According to Professors Barry A. Kosmin and Egon Mayer at the Graduate Center of the City University of New York, who reported data on American religious affiliation generated from surveys they conducted in 1995 and again in 2001, the Muslim population more than doubled in just six years. In 1995, there were approximately 527,000 Muslim Americans, but in 2001, there were 1,104,000. In other words, during each of those six years, the United States added an average of 96,166 new residents who claim adherence to Islam, which happens to approximate the population of the suburban town of Dearborn, Michigan, in 2006. However, since 2001, the Muslim population has grown by 207,666 people per year. That number is two times the size of Burbank, California, or Green Bay, Wisconsin, and somewhat larger than Iowa's capital city, Des Moines. If the doubling time continues at the current rate of six years, which is a valid demographic premise, by the year 2052 there will be over 300 million Muslims living in the United States, and, if they continue to live in ethnic enclaves, more American spaces will adopt laws inspired by the Islamic laws and codes of conduct, or sharia.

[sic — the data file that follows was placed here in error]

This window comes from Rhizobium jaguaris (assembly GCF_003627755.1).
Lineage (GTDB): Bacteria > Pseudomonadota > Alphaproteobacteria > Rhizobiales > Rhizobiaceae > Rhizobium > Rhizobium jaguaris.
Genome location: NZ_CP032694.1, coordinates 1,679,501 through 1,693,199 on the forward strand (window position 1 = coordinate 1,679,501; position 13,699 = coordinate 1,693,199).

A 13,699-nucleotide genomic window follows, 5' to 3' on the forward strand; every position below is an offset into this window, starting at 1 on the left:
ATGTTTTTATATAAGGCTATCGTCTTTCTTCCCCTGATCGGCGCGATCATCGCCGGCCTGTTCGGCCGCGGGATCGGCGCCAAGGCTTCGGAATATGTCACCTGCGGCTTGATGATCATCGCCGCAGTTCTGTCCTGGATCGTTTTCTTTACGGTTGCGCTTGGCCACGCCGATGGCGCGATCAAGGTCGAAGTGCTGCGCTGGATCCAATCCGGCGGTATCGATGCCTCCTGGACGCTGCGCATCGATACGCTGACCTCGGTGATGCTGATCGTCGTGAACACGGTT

As the twenty-first century unfolds, more and more of non-US-born Muslims will live outside the mainstream. If nearly 50 percent of the current population of non-US-born Muslims wants to adopt American ways of life, it is uncertain how future immigrants will feel about assimilating into Western culture. Their opinions of American culture will likely be even lower because of their lack of marketable skills and position in the social hierarchy. (As we saw with the chain migration model, those with the most valuable skills lead the way in settling in new lands, making it easier to relocate for those who follow and have more humble vocational backgrounds.) As a result, these future immigrants will have a lower entry position in society, thereby filling lower positions in the social hierarchy. The socialization Muslim immigrants encounter in their new enclaves is not likely to foster favorable relations with charter residents.